Having said all that, I also want to be clear that the Judeo-Christian tradition has played and (for now) continues to play an enormous role in our laws, societal construct, and civilization.  I’m not here to ignore that or dismiss it as unimportant.  My goal is to point out that prayer and politics should not be conflated or equated–prayer is not and never has been the equal of political thought or action–prayer is always superior!

As Christians, not only in America, but anywhere in the world, we are called upon to live worthy of Christ and his Gospel.  That doesn’t mean burying our heads in the sand or staying silent in the face of evil and injustice– we should be engaged in our communities, and in our civic responsibilities.  But it also doesn’t mean that we protest, promote, plot, and proceed politically in our own power or wisdom.  We are commanded to pray for those in leadership and authority– those we voted for and those we didn’t!  We are commanded to submit to those same authority figures, to show them honor and respect, even if we are opposed to their policies and seeking to reverse those policies.  We are commanded to live (as much as it depends on us) in peace with our neighbors, to love our enemies, and bless those who curse us.   Our patriotism and our political expression must be in line with, and submit to, our commitment to follow Christ.  To show contempt or hatred for our nation and its leaders is to show contempt for the God who is sovereign over them.  But that same God will not excuse us for turning a blind eye to sin and corruption, or worse yet, covering it up or calling it righteousness.  Our prayers, both personal and political, need to be based in truth and love.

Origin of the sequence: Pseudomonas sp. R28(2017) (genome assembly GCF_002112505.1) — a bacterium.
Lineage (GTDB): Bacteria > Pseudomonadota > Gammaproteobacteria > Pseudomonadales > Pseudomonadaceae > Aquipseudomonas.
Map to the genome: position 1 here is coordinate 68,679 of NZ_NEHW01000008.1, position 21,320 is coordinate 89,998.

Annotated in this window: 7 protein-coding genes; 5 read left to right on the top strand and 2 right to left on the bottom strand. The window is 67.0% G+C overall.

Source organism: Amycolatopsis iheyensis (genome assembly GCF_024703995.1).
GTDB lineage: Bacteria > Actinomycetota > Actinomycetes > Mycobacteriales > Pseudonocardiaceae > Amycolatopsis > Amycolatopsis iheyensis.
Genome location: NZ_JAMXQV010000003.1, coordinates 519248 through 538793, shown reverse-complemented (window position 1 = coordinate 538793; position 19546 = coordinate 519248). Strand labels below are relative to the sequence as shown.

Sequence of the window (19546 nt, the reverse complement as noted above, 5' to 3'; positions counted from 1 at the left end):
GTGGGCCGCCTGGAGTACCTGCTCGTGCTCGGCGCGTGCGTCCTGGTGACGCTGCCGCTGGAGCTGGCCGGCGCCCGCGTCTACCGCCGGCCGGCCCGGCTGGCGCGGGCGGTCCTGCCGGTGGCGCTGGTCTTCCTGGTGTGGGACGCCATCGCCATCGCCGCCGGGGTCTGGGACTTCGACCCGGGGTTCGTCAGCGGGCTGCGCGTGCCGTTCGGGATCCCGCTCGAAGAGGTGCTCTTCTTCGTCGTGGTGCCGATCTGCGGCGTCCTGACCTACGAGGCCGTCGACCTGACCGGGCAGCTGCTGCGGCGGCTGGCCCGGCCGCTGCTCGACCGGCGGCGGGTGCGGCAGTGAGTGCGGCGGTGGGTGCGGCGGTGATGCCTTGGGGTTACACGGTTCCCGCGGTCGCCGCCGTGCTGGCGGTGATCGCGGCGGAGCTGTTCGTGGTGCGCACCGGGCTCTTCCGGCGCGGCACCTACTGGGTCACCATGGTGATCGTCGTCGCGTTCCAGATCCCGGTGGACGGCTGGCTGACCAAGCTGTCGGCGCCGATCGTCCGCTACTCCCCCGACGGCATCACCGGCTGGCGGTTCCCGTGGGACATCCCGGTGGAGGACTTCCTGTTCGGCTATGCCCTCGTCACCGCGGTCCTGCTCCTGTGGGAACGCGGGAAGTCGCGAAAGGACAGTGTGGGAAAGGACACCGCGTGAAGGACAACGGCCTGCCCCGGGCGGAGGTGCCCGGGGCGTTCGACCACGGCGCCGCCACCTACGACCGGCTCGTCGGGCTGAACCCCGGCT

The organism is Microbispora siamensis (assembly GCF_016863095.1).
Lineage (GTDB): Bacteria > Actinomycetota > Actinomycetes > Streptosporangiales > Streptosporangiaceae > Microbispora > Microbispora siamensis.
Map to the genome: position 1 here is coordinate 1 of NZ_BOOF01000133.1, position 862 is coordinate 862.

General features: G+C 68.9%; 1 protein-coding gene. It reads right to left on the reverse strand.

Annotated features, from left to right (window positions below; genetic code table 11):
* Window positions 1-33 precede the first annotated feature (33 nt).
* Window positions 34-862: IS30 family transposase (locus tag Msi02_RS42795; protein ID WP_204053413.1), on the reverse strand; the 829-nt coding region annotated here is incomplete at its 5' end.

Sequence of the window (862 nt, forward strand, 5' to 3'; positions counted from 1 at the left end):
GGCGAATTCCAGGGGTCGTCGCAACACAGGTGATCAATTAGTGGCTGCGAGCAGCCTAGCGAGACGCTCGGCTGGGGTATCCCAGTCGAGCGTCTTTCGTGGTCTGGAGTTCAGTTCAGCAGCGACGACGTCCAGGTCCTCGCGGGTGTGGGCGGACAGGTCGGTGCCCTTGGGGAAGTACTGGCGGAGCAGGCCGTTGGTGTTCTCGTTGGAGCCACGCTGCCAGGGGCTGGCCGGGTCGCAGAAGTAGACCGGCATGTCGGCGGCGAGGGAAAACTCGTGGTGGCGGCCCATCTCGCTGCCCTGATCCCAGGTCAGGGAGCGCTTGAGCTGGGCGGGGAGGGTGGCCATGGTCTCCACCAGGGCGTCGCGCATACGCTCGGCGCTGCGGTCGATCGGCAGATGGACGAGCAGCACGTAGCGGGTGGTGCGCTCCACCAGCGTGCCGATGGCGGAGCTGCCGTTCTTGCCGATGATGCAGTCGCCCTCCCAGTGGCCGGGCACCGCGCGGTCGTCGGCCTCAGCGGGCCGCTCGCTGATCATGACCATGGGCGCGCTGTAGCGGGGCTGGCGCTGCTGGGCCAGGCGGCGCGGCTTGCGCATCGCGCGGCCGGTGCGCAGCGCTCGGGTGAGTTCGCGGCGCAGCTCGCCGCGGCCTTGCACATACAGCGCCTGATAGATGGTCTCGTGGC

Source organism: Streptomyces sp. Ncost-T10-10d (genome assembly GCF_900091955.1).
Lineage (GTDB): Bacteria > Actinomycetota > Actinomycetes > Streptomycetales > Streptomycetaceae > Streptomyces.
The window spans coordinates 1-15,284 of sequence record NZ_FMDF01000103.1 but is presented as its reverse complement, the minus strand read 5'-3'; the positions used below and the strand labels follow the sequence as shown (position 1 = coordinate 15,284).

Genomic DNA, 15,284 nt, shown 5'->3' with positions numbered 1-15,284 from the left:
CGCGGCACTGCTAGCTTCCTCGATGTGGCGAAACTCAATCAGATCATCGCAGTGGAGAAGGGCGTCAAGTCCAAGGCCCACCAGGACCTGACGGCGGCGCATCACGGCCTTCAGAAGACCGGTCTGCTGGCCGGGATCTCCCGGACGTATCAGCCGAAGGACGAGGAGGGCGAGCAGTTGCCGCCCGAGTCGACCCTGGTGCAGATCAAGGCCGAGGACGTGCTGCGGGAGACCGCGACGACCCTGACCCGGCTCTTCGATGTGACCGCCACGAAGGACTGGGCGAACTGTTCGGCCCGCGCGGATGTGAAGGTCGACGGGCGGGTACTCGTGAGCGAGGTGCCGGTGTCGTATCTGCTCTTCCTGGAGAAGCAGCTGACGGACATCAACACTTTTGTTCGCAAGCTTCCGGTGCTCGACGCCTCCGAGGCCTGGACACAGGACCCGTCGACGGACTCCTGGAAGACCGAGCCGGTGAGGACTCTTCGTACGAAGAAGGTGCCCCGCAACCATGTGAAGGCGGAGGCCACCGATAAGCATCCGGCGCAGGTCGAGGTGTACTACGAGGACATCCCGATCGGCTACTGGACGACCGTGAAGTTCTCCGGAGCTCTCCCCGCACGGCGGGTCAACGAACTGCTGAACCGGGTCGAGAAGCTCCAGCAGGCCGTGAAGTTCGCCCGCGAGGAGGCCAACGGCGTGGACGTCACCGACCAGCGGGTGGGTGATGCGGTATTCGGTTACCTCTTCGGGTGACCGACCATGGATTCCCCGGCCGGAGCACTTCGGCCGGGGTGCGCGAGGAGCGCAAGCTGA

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Even as we live in tumultuous times, we are commanded to pray.  In relation to our nation and our society, I think there are at least four important things to keep in mind: